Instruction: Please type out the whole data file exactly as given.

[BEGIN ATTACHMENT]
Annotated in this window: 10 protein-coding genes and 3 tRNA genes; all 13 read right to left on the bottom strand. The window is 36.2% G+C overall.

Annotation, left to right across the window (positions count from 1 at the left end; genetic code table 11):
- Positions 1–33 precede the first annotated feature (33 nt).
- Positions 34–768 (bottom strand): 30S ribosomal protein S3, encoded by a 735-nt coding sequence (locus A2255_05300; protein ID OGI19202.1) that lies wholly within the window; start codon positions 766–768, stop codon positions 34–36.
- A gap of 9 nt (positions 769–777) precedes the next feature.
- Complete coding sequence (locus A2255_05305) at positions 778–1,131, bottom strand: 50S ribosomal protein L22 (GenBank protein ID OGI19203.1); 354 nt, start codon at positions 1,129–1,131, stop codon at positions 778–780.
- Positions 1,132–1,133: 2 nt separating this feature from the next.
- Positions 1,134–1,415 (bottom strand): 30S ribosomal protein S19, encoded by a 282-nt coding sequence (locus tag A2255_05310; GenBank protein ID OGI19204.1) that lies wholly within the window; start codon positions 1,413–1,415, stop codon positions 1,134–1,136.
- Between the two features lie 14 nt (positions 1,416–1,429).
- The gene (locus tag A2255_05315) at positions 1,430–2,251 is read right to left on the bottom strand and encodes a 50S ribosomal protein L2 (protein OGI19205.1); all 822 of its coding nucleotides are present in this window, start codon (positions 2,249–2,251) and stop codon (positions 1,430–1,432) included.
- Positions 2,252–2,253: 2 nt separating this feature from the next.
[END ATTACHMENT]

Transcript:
Annotated in this window: 10 protein-coding genes and 3 tRNA genes; all 13 read right to left on the bottom strand. The window is 36.2% G+C overall.

Annotation, left to right across the window (positions count from 1 at the left end; genetic code table 11):
- Positions 1–33 precede the first annotated feature (33 nt).
- Positions 34–768 (bottom strand): 30S ribosomal protein S3, encoded by a 735-nt coding sequence (locus A2255_05300; protein ID OGI19202.1) that lies wholly within the window; start codon positions 766–768, stop codon positions 34–36.
- A gap of 9 nt (positions 769–777) precedes the next feature.
- Complete coding sequence (locus A2255_05305) at positions 778–1,131, bottom strand: 50S ribosomal protein L22 (GenBank protein ID OGI19203.1); 354 nt, start codon at positions 1,129–1,131, stop codon at positions 778–780.
- Positions 1,132–1,133: 2 nt separating this feature from the next.
- Positions 1,134–1,415 (bottom strand): 30S ribosomal protein S19, encoded by a 282-nt coding sequence (locus tag A2255_05310; GenBank protein ID OGI19204.1) that lies wholly within the window; start codon positions 1,413–1,415, stop codon positions 1,134–1,136.
- Between the two features lie 14 nt (positions 1,416–1,429).
- The gene (locus tag A2255_05315) at positions 1,430–2,251 is read right to left on the bottom strand and encodes a 50S ribosomal protein L2 (protein OGI19205.1); all 822 of its coding nucleotides are present in this window, start codon (positions 2,249–2,251) and stop codon (positions 1,430–1,432) included.
- Positions 2,252–2,253: 2 nt separating this feature from the next.